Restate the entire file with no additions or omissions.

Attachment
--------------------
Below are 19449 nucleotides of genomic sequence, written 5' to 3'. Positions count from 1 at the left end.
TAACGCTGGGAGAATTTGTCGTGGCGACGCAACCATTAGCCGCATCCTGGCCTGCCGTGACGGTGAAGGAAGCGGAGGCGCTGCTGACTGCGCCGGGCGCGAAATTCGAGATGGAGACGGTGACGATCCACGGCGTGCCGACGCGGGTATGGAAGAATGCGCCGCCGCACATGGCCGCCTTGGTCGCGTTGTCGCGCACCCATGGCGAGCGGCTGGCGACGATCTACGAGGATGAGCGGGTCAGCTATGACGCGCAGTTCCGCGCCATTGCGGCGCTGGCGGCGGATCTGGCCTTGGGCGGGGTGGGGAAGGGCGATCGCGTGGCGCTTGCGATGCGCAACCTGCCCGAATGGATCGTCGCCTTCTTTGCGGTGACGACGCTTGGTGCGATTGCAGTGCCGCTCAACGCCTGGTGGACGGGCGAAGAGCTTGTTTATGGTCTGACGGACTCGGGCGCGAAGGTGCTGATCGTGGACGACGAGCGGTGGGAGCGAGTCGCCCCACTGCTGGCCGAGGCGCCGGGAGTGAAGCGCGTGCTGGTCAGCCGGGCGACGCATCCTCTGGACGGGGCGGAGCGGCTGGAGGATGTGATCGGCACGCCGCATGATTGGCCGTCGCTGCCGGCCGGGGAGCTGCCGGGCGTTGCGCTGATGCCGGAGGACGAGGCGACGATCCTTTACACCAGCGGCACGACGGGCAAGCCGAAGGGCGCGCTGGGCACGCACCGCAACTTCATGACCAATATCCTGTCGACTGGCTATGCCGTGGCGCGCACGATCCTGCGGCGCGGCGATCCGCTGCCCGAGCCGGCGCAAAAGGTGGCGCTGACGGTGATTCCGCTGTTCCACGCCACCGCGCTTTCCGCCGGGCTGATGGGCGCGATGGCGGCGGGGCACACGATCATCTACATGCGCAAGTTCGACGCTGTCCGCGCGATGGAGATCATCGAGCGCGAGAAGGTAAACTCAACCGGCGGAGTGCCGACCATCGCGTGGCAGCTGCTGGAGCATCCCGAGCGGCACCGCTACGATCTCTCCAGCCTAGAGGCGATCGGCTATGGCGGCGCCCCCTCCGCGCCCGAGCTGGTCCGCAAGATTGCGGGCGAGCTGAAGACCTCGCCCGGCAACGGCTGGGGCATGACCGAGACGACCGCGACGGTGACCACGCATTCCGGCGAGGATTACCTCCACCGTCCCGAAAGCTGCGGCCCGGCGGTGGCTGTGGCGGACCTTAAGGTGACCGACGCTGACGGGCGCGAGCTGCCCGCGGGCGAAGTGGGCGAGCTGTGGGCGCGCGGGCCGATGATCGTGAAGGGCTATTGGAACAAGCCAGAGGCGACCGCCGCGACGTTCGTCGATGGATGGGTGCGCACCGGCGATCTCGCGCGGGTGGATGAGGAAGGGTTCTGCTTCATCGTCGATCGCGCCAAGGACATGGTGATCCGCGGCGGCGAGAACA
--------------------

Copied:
Below are 19449 nucleotides of genomic sequence, written 5' to 3'. Positions count from 1 at the left end.
TAACGCTGGGAGAATTTGTCGTGGCGACGCAACCATTAGCCGCATCCTGGCCTGCCGTGACGGTGAAGGAAGCGGAGGCGCTGCTGACTGCGCCGGGCGCGAAATTCGAGATGGAGACGGTGACGATCCACGGCGTGCCGACGCGGGTATGGAAGAATGCGCCGCCGCACATGGCCGCCTTGGTCGCGTTGTCGCGCACCCATGGCGAGCGGCTGGCGACGATCTACGAGGATGAGCGGGTCAGCTATGACGCGCAGTTCCGCGCCATTGCGGCGCTGGCGGCGGATCTGGCCTTGGGCGGGGTGGGGAAGGGCGATCGCGTGGCGCTTGCGATGCGCAACCTGCCCGAATGGATCGTCGCCTTCTTTGCGGTGACGACGCTTGGTGCGATTGCAGTGCCGCTCAACGCCTGGTGGACGGGCGAAGAGCTTGTTTATGGTCTGACGGACTCGGGCGCGAAGGTGCTGATCGTGGACGACGAGCGGTGGGAGCGAGTCGCCCCACTGCTGGCCGAGGCGCCGGGAGTGAAGCGCGTGCTGGTCAGCCGGGCGACGCATCCTCTGGACGGGGCGGAGCGGCTGGAGGATGTGATCGGCACGCCGCATGATTGGCCGTCGCTGCCGGCCGGGGAGCTGCCGGGCGTTGCGCTGATGCCGGAGGACGAGGCGACGATCCTTTACACCAGCGGCACGACGGGCAAGCCGAAGGGCGCGCTGGGCACGCACCGCAACTTCATGACCAATATCCTGTCGACTGGCTATGCCGTGGCGCGCACGATCCTGCGGCGCGGCGATCCGCTGCCCGAGCCGGCGCAAAAGGTGGCGCTGACGGTGATTCCGCTGTTCCACGCCACCGCGCTTTCCGCCGGGCTGATGGGCGCGATGGCGGCGGGGCACACGATCATCTACATGCGCAAGTTCGACGCTGTCCGCGCGATGGAGATCATCGAGCGCGAGAAGGTAAACTCAACCGGCGGAGTGCCGACCATCGCGTGGCAGCTGCTGGAGCATCCCGAGCGGCACCGCTACGATCTCTCCAGCCTAGAGGCGATCGGCTATGGCGGCGCCCCCTCCGCGCCCGAGCTGGTCCGCAAGATTGCGGGCGAGCTGAAGACCTCGCCCGGCAACGGCTGGGGCATGACCGAGACGACCGCGACGGTGACCACGCATTCCGGCGAGGATTACCTCCACCGTCCCGAAAGCTGCGGCCCGGCGGTGGCTGTGGCGGACCTTAAGGTGACCGACGCTGACGGGCGCGAGCTGCCCGCGGGCGAAGTGGGCGAGCTGTGGGCGCGCGGGCCGATGATCGTGAAGGGCTATTGGAACAAGCCAGAGGCGACCGCCGCGACGTTCGTCGATGGATGGGTGCGCACCGGCGATCTCGCGCGGGTGGATGAGGAAGGGTTCTGCTTCATCGTCGATCGCGCCAAGGACATGGTGATCCGCGGCGGCGAGAACA